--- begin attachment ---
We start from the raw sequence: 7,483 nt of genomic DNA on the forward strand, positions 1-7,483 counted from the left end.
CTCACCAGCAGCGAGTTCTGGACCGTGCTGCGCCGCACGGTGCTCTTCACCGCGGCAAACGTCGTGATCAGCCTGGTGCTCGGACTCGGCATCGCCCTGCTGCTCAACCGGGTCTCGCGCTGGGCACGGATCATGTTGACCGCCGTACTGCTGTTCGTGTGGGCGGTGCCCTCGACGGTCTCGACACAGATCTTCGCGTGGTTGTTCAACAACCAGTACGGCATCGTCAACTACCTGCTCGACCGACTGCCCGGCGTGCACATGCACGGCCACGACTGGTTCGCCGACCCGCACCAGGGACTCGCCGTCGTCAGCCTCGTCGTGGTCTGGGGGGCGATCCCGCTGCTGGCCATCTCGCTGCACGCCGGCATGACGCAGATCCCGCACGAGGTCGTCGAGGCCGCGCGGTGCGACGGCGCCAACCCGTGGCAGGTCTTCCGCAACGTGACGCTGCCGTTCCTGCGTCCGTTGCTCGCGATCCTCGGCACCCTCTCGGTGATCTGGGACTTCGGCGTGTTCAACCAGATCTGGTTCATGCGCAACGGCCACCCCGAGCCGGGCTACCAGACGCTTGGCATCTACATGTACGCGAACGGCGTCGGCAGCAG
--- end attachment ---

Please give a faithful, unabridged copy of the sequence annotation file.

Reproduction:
We start from the raw sequence: 7,483 nt of genomic DNA on the forward strand, positions 1-7,483 counted from the left end.
CTCACCAGCAGCGAGTTCTGGACCGTGCTGCGCCGCACGGTGCTCTTCACCGCGGCAAACGTCGTGATCAGCCTGGTGCTCGGACTCGGCATCGCCCTGCTGCTCAACCGGGTCTCGCGCTGGGCACGGATCATGTTGACCGCCGTACTGCTGTTCGTGTGGGCGGTGCCCTCGACGGTCTCGACACAGATCTTCGCGTGGTTGTTCAACAACCAGTACGGCATCGTCAACTACCTGCTCGACCGACTGCCCGGCGTGCACATGCACGGCCACGACTGGTTCGCCGACCCGCACCAGGGACTCGCCGTCGTCAGCCTCGTCGTGGTCTGGGGGGCGATCCCGCTGCTGGCCATCTCGCTGCACGCCGGCATGACGCAGATCCCGCACGAGGTCGTCGAGGCCGCGCGGTGCGACGGCGCCAACCCGTGGCAGGTCTTCCGCAACGTGACGCTGCCGTTCCTGCGTCCGTTGCTCGCGATCCTCGGCACCCTCTCGGTGATCTGGGACTTCGGCGTGTTCAACCAGATCTGGTTCATGCGCAACGGCCACCCCGAGCCGGGCTACCAGACGCTTGGCATCTACATGTACGCGAACGGCGTCGGCAGCAG